The U.S. request sent to Argentina on Tuesday followed the unsealing of a warrant in federal court in the District of Columbia that was issued last month and that argues the U.S-made plane should be forfeited because of violations of U.S. export control laws.
The plane, according to the Justice Department, was transferred from Iranian airline Mahan Air — which officials have alleged provides support for Iran’s Revolutionary Guard’s Quds Force — to Emtrasur, a subsidiary of Venezuela’s state-owned Consorcio Venezolano de Industrias Aeronáuticas y Servicios Aéreos, or CONVIASA. CONVIASA is under U.S. sanctions.
By transferring the airplane to the Venezuelan firm in October without prior U.S. government authorization, Mahan Air violated a 2008 order issued by the Department of Commerce that has since been periodically renewed, the U.S. says. The Justice Department says Emtrasur subsequently re-exported the plane between Caracas, Tehran and Moscow — also without U.S. government approval.
“The Department of Justice will not tolerate transactions that violate our sanctions and export laws,” Matthew Olsen, the head of the Justice Department’s national security division, said in a statement. “Working with our partners across the globe, we will give no quarter to governments and state-sponsored entities looking to evade our sanctions and export control regimes in service of their malign activities.”
The moves marked the latest development in the saga of the mysterious plane, which landed June 6 at Ezeiza International Airport outside Buenos Aires and was grounded two days later.
The case has raised attention in several South American countries as well as the United States and Israel amid allegations that the plane was a cover for Iranian intelligence operations in the region. Iran and Venezuela vehemently deny those claims.
The issue has caught the attention of members of U.S. Congress. On July 26, a dozen U.S. Republican senators wrote a letter to U.S. Attorney General Merrick Garland accusing the Justice Department of failing to assist Argentine authorities in its investigation of the Venezuelan plane.
Rep. Darrell Issa, a California Republican, pressed Olsen about it at a hearing last week and lamented that in his view Iran was not receiving the scrutiny it deserved. Olsen said he was aware of the case but added: “This is an ongoing matter. I can’t talk about the specifics.”
The U.S. Commerce Department took its own action Tuesday, announcing it had suspended for 180 days the export privileges of Emtrasur.
The Israeli government has praised Argentina for grounding the plane and contends at least some the Iranian crew members “were involved directly in the trafficking of weapons to Syria and the terrorist organization Hezbollah of Lebanon.”
Among those who will continue to be prohibited from leaving Argentina is the Iranian pilot of the plane, Gholamreza Ghasemi.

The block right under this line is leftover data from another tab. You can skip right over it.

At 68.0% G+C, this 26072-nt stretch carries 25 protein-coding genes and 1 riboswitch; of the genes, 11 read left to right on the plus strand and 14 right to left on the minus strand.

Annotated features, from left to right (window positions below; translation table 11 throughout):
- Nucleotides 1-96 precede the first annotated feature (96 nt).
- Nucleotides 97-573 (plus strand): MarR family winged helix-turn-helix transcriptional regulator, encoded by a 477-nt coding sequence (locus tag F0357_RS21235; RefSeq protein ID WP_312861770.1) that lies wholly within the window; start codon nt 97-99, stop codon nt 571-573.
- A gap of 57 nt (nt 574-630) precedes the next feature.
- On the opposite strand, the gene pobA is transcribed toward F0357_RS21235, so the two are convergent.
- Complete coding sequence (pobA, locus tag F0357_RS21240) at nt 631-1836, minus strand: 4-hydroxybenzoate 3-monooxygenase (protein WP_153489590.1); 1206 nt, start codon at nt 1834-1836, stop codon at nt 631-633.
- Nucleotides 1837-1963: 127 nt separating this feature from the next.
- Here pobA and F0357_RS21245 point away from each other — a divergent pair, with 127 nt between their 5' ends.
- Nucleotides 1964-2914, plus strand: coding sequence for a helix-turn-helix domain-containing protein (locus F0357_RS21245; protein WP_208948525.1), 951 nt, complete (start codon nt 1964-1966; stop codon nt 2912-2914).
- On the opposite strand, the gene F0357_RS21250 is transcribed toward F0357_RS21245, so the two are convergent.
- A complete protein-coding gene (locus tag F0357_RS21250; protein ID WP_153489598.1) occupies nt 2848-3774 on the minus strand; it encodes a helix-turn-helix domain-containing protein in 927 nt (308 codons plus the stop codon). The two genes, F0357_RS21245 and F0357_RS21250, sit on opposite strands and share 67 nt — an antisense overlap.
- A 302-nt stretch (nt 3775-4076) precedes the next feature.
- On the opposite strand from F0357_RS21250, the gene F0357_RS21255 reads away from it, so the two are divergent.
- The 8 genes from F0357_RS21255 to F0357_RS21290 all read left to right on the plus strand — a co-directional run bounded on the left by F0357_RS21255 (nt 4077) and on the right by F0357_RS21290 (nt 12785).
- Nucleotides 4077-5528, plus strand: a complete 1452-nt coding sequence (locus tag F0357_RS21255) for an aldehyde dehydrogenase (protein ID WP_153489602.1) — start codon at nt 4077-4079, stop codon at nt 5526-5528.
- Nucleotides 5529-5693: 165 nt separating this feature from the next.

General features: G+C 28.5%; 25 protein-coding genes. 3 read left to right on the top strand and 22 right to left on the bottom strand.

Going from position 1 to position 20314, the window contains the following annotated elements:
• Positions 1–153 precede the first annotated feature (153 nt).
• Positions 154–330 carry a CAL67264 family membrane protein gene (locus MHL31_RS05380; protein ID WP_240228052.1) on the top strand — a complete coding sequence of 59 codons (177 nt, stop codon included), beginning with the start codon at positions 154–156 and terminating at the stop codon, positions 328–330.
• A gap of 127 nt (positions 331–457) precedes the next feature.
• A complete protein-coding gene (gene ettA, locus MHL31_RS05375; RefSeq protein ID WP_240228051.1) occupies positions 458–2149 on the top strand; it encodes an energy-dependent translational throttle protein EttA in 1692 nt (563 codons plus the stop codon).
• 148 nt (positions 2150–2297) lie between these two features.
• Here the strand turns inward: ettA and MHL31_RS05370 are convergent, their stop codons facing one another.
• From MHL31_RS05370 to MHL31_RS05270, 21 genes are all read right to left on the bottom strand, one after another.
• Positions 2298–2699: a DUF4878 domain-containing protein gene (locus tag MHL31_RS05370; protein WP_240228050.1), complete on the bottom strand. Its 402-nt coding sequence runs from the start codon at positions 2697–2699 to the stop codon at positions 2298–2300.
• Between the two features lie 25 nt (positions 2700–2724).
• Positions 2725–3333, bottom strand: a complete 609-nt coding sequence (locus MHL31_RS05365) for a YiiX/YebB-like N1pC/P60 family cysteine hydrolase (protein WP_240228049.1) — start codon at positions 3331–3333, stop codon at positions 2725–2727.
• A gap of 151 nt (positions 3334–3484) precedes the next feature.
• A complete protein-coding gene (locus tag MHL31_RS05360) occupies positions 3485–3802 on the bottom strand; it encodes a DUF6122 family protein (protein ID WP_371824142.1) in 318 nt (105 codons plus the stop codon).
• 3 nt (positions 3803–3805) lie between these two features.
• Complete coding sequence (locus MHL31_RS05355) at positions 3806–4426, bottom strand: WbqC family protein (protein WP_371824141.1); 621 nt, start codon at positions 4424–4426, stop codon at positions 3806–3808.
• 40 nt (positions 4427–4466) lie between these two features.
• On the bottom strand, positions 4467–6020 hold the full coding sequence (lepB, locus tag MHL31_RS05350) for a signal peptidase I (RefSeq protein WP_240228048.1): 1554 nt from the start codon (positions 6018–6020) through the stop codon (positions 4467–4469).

Ghasemi is a former commander of Iran’s Revolutionary Guard and is a shareholder and board member of Iran’s Qeshm Fars Air, which the U.S. Treasury Department has said is controlled by Mahan Air and provides material support to the Quds Force.
The other crew members required to remain in Argentina are Abdolbaset Mohammadim, Mohammad Khosraviaragh and Saeid Vali Zadeh of Iran and Mario Arraga, Víctor Pérez Gómez and José García Contreras of Venezuela.
“What is being investigated is whether, under the appearance of legal activity, they are financing terrorism operations (specifically with Hezbollah) or whether they are part of a plan that has ties with” Hezbollah, the judge wrote.
Villena emphasized that connections with Iran’s Revolutionary Guard are not under investigation because Argentina does not consider it to be a terrorist organization.
Mahan Air has denied any ties to the aircraft and Venezuela has demanded that Argentine authorities release the plane.
Yet Argentine authorities who searched the plane found a Mahan Air flight log documenting the aircraft’s flights after the transfer to Emtrasur, including a flight to Tehran in April, the Justice Department said.
The plane was carrying cargo for several Argentine auto parts companies that it loaded in Mexico before stopping in Caracas and arriving in Argentina.
The plane is also under investigation in Paraguay, where the plane landed in May and spent three days in Ciudad del Este, near the border with Argentina, where it loaded cigarettes to transport to Aruba, according to Paraguayan authorities.
There are suspicions the plane’s cargo was “a facade” that hid the real reason for its time in Paraguay, says René Fernández, a former prosecutor who leads Paraguay’s National Anticorruption Secretariat.
Villena said the plane’s stopover in Paraguay was “at least striking” and added that further investigation was needed.
Tucker reported from Washington.